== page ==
Types of Wooden Finish in residential interior design
Ever wondered why an interior designer mentioned the type of wooden finish when they give you a quote? Or questioned what is a laminate finish or a veneer finish?
This question did not arise in the good old days when all woodwork was done using hardwood and a “finish” simply meant polishing it. A stain could be added for some colour different from the natural colour of the wood. As plywood, MDF and even particle board increase in popularity and replace hardwood because of cost, type of wooden finish becomes not just important but the most important.
A finish in this matter means the kind of material and / or polish that has been put on top of the base material which could be plywood or anything else.
Here are some of the wooden finishes that we typically work with in Simply Interiors:
Possibly the most common finish because its easy to implement and cheaper as well is the laminate finish. Laminates are sheets of craft paper which are printed with various patters and colors stuck on boards. These are then stuck on plywood to give the desired finish.
The advantage of laminates (also called sunmica which is actually one of the brands of laminate) apart from being cheaper is the even finish you get. Thats because they are artificially made in factory. They are also waterproof and easier to clean. A major disadvantage of laminates is that they are fragile and can chip of easily. In addition, laminated areas can have very sharp corners. Laminates can also not be bent and hence cannot be used in curved areas.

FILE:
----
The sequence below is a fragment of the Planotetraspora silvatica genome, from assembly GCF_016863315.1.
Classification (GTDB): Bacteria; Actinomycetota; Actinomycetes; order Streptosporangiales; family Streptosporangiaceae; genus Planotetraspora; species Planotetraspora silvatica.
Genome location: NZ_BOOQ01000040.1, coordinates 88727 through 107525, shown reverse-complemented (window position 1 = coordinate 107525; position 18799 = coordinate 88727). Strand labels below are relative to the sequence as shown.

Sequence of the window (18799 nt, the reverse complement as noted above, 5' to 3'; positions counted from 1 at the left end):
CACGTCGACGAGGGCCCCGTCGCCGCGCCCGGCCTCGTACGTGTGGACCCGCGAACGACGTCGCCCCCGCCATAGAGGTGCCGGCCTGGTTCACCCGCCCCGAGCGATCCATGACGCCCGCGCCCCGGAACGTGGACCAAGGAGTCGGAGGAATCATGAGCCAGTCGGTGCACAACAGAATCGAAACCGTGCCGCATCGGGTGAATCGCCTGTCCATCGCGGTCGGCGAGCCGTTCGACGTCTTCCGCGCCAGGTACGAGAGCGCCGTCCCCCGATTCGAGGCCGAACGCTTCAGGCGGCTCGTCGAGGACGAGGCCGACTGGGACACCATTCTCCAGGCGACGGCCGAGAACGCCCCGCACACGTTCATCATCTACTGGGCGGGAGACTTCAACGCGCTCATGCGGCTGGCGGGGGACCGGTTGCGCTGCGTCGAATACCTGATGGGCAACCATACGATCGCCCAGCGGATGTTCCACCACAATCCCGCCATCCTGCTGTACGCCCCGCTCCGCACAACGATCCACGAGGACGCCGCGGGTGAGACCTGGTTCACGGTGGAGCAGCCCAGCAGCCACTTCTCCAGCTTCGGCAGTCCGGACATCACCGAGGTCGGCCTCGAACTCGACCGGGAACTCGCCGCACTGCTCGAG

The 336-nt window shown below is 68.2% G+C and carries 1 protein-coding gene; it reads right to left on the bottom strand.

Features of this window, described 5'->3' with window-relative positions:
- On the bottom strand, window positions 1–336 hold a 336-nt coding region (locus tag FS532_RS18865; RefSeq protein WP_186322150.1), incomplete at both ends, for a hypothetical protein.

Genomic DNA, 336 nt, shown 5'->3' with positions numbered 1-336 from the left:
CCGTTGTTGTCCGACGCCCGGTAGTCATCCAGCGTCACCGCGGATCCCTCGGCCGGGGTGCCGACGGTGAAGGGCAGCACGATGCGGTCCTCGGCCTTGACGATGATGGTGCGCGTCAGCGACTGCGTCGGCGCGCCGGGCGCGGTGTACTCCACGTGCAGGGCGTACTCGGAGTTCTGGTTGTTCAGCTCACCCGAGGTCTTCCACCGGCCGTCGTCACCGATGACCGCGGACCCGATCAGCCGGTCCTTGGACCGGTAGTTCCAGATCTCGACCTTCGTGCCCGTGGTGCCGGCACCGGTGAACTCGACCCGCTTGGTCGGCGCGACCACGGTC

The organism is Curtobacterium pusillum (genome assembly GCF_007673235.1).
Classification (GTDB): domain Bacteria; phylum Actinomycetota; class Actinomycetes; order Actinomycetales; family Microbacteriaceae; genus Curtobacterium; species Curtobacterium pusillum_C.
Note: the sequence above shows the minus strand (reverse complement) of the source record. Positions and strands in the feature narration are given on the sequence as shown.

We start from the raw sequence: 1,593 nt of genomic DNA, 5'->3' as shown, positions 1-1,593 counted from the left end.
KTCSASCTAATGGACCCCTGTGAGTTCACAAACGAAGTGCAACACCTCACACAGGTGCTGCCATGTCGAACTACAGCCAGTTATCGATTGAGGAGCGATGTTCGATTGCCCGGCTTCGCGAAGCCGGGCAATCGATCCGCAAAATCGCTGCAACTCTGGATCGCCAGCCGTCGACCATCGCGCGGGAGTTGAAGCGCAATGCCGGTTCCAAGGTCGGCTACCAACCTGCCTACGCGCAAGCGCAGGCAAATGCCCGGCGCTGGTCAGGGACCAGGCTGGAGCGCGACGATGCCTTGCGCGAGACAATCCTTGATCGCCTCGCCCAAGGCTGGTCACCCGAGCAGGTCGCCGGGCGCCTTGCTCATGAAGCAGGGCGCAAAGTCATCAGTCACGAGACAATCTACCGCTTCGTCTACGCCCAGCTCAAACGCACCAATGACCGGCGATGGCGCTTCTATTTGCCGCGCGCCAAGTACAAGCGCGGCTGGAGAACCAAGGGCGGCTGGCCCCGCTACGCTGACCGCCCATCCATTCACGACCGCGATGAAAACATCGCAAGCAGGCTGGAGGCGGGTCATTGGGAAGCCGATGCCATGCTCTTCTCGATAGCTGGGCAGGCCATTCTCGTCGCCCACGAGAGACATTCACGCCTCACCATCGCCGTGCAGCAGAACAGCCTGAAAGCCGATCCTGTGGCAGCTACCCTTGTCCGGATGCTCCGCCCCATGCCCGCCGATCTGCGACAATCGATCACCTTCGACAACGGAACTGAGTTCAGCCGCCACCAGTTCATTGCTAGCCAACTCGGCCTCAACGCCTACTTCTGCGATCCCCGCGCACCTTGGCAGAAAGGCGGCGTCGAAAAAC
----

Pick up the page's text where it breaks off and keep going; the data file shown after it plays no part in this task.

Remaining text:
Having said this, there are costlier variations of laminates which can be bent.
Cost of laminates differs dramatically based on the quality and number of layers of craft paper used. While visibly, there may be no difference, a poor quality craft paper will start fading. Some good brands of laminates are Merino and Century. Royale Touche laminates are extremely high end and luxurious and a good investment if some extra amount can be spent.
Veneers are thin strips of natural wood. These are the next best thing if wooden textures and grains are something you love on your furniture but cannot afford the real teakwood or sheesham furniture. Veneers are stuck on top of plywood and then sanded and polished. Types of polishes vary from melamine (little gloss) to PU (matte to glossy) and polyester (high gloss).
The biggest advantage of veneers are the finishing. They are natural wood and hence they look like natural wood. Again, the quality of the veneers matter. Some local players, to keep the price down, use very thin or even wastage strips which start waving after some time. Do check the thickness of veneer in the quote.
The biggest disadvantage of veneers is the cost. Some veneers are really expensive. In addition to the cost of veneers, the carpenters who are fixing the veneers need to be experienced to ensure continuity of grains. In addition, proper polishing and sanding is essential to bring out the real charm of veneers. Our polish teams are trained by ICA which is an international industry leader in polishes.
Duco is the name of a brand but is widely used to denote automotive lacquer paint which was earlier done on vehicles and then started getting done on wood as well. The best surface for this is MDF and hence we put a layer of MDF on top of plywood before applying duco or any other paint mentioned later.
One big advantage of duco over other paint finishes is the price. It is the cheapest.